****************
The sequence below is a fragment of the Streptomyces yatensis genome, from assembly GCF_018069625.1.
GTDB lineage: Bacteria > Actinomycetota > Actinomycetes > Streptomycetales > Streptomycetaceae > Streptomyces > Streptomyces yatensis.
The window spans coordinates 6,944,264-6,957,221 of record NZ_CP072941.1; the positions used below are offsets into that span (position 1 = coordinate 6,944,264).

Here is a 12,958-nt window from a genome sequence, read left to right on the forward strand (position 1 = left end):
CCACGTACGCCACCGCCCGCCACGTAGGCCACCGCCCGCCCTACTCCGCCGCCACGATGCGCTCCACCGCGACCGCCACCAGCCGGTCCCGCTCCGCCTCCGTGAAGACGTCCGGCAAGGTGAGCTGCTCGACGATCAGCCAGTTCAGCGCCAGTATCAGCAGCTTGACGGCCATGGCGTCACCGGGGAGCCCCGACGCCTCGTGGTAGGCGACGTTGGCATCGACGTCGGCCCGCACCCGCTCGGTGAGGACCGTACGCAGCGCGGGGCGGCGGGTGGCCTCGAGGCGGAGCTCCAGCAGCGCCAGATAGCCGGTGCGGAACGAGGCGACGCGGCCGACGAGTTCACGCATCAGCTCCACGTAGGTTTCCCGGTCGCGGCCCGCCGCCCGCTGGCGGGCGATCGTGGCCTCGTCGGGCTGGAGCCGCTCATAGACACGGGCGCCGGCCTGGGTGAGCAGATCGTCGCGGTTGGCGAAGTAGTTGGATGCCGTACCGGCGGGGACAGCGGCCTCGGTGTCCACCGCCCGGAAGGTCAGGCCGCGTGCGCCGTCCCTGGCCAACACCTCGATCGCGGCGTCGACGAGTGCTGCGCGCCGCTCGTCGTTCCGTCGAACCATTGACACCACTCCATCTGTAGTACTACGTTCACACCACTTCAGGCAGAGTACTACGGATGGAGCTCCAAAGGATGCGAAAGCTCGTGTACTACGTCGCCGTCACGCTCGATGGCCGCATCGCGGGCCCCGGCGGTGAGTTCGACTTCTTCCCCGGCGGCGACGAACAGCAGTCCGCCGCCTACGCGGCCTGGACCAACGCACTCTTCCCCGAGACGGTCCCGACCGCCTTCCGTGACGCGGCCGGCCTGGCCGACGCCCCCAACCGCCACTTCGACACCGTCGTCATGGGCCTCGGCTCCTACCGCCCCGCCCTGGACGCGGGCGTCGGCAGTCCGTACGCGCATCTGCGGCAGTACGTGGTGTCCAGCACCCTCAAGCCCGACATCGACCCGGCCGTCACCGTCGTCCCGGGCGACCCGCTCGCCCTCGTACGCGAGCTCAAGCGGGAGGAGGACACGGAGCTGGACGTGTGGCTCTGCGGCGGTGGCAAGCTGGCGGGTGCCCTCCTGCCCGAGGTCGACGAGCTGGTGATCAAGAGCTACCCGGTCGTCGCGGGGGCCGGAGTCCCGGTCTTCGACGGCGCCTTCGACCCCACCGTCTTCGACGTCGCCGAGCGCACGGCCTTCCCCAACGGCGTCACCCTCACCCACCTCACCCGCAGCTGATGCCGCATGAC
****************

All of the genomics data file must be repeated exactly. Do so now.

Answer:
The sequence below is a fragment of the Streptomyces yatensis genome, from assembly GCF_018069625.1.
GTDB lineage: Bacteria > Actinomycetota > Actinomycetes > Streptomycetales > Streptomycetaceae > Streptomyces > Streptomyces yatensis.
The window spans coordinates 6,944,264-6,957,221 of record NZ_CP072941.1; the positions used below are offsets into that span (position 1 = coordinate 6,944,264).

Here is a 12,958-nt window from a genome sequence, read left to right on the forward strand (position 1 = left end):
CCACGTACGCCACCGCCCGCCACGTAGGCCACCGCCCGCCCTACTCCGCCGCCACGATGCGCTCCACCGCGACCGCCACCAGCCGGTCCCGCTCCGCCTCCGTGAAGACGTCCGGCAAGGTGAGCTGCTCGACGATCAGCCAGTTCAGCGCCAGTATCAGCAGCTTGACGGCCATGGCGTCACCGGGGAGCCCCGACGCCTCGTGGTAGGCGACGTTGGCATCGACGTCGGCCCGCACCCGCTCGGTGAGGACCGTACGCAGCGCGGGGCGGCGGGTGGCCTCGAGGCGGAGCTCCAGCAGCGCCAGATAGCCGGTGCGGAACGAGGCGACGCGGCCGACGAGTTCACGCATCAGCTCCACGTAGGTTTCCCGGTCGCGGCCCGCCGCCCGCTGGCGGGCGATCGTGGCCTCGTCGGGCTGGAGCCGCTCATAGACACGGGCGCCGGCCTGGGTGAGCAGATCGTCGCGGTTGGCGAAGTAGTTGGATGCCGTACCGGCGGGGACAGCGGCCTCGGTGTCCACCGCCCGGAAGGTCAGGCCGCGTGCGCCGTCCCTGGCCAACACCTCGATCGCGGCGTCGACGAGTGCTGCGCGCCGCTCGTCGTTCCGTCGAACCATTGACACCACTCCATCTGTAGTACTACGTTCACACCACTTCAGGCAGAGTACTACGGATGGAGCTCCAAAGGATGCGAAAGCTCGTGTACTACGTCGCCGTCACGCTCGATGGCCGCATCGCGGGCCCCGGCGGTGAGTTCGACTTCTTCCCCGGCGGCGACGAACAGCAGTCCGCCGCCTACGCGGCCTGGACCAACGCACTCTTCCCCGAGACGGTCCCGACCGCCTTCCGTGACGCGGCCGGCCTGGCCGACGCCCCCAACCGCCACTTCGACACCGTCGTCATGGGCCTCGGCTCCTACCGCCCCGCCCTGGACGCGGGCGTCGGCAGTCCGTACGCGCATCTGCGGCAGTACGTGGTGTCCAGCACCCTCAAGCCCGACATCGACCCGGCCGTCACCGTCGTCCCGGGCGACCCGCTCGCCCTCGTACGCGAGCTCAAGCGGGAGGAGGACACGGAGCTGGACGTGTGGCTCTGCGGCGGTGGCAAGCTGGCGGGTGCCCTCCTGCCCGAGGTCGACGAGCTGGTGATCAAGAGCTACCCGGTCGTCGCGGGGGCCGGAGTCCCGGTCTTCGACGGCGCCTTCGACCCCACCGTCTTCGACGTCGCCGAGCGCACGGCCTTCCCCAACGGCGTCACCCTCACCCACCTCACCCGCAGCTGATGCCGCATGAC